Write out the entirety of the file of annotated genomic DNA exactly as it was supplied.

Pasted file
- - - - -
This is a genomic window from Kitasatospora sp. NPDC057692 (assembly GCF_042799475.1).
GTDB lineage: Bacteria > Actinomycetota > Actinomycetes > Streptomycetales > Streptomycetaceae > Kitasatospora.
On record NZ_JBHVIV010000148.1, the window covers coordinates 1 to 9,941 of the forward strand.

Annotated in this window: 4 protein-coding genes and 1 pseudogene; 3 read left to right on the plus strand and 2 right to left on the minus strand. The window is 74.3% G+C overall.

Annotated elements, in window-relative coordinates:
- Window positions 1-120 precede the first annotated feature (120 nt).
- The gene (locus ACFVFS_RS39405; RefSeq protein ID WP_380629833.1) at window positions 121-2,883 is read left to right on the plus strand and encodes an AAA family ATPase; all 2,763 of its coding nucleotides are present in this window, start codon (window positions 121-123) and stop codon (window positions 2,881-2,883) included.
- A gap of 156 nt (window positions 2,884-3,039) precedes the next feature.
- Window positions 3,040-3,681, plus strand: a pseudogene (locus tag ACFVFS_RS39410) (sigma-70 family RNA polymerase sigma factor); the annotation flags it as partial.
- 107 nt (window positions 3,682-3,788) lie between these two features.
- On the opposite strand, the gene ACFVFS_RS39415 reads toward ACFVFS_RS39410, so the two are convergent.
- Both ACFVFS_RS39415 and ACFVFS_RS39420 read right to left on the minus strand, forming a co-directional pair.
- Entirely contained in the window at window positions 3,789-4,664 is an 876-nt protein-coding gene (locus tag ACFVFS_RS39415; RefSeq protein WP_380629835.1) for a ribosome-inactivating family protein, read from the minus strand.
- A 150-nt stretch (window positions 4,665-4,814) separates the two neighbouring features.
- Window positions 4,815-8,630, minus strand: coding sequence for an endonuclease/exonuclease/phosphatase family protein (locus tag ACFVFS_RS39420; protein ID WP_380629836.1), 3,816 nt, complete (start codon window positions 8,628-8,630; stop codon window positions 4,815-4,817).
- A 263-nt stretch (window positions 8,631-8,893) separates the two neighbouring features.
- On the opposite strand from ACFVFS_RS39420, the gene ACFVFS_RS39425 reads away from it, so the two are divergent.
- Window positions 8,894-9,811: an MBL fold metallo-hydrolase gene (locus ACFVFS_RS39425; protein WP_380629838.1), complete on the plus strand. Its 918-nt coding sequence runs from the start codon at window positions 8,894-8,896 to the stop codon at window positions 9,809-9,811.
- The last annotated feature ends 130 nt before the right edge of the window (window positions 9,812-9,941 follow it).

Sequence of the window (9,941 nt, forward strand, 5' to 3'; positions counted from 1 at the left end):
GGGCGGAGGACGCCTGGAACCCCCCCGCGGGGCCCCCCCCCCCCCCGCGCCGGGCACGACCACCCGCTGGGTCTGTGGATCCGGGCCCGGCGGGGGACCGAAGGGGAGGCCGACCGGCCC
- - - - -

This is a genomic window from Kitasatospora sp. NPDC057692 (assembly GCF_042799475.1).
GTDB lineage: Bacteria > Actinomycetota > Actinomycetes > Streptomycetales > Streptomycetaceae > Kitasatospora.
On record NZ_JBHVIV010000148.1, the window covers coordinates 1 to 9,941 of the forward strand.

Annotated in this window: 4 protein-coding genes and 1 pseudogene; 3 read left to right on the plus strand and 2 right to left on the minus strand. The window is 74.3% G+C overall.

Annotated elements, in window-relative coordinates:
- Window positions 1-120 precede the first annotated feature (120 nt).
- The gene (locus ACFVFS_RS39405; RefSeq protein ID WP_380629833.1) at window positions 121-2,883 is read left to right on the plus strand and encodes an AAA family ATPase; all 2,763 of its coding nucleotides are present in this window, start codon (window positions 121-123) and stop codon (window positions 2,881-2,883) included.
- A gap of 156 nt (window positions 2,884-3,039) precedes the next feature.
- Window positions 3,040-3,681, plus strand: a pseudogene (locus tag ACFVFS_RS39410) (sigma-70 family RNA polymerase sigma factor); the annotation flags it as partial.
- 107 nt (window positions 3,682-3,788) lie between these two features.
- On the opposite strand, the gene ACFVFS_RS39415 reads toward ACFVFS_RS39410, so the two are convergent.
- Both ACFVFS_RS39415 and ACFVFS_RS39420 read right to left on the minus strand, forming a co-directional pair.
- Entirely contained in the window at window positions 3,789-4,664 is an 876-nt protein-coding gene (locus tag ACFVFS_RS39415; RefSeq protein WP_380629835.1) for a ribosome-inactivating family protein, read from the minus strand.
- A 150-nt stretch (window positions 4,665-4,814) separates the two neighbouring features.
- Window positions 4,815-8,630, minus strand: coding sequence for an endonuclease/exonuclease/phosphatase family protein (locus tag ACFVFS_RS39420; protein ID WP_380629836.1), 3,816 nt, complete (start codon window positions 8,628-8,630; stop codon window positions 4,815-4,817).
- A 263-nt stretch (window positions 8,631-8,893) separates the two neighbouring features.
- On the opposite strand from ACFVFS_RS39420, the gene ACFVFS_RS39425 reads away from it, so the two are divergent.
- Window positions 8,894-9,811: an MBL fold metallo-hydrolase gene (locus ACFVFS_RS39425; protein WP_380629838.1), complete on the plus strand. Its 918-nt coding sequence runs from the start codon at window positions 8,894-8,896 to the stop codon at window positions 9,809-9,811.
- The last annotated feature ends 130 nt before the right edge of the window (window positions 9,812-9,941 follow it).

Sequence of the window (9,941 nt, forward strand, 5' to 3'; positions counted from 1 at the left end):
GGGCGGAGGACGCCTGGAACCCCCCCGCGGGGCCCCCCCCCCCCCCGCGCCGGGCACGACCACCCGCTGGGTCTGTGGATCCGGGCCCGGCGGGGGACCGAAGGGGAGGCCGACCGGCCC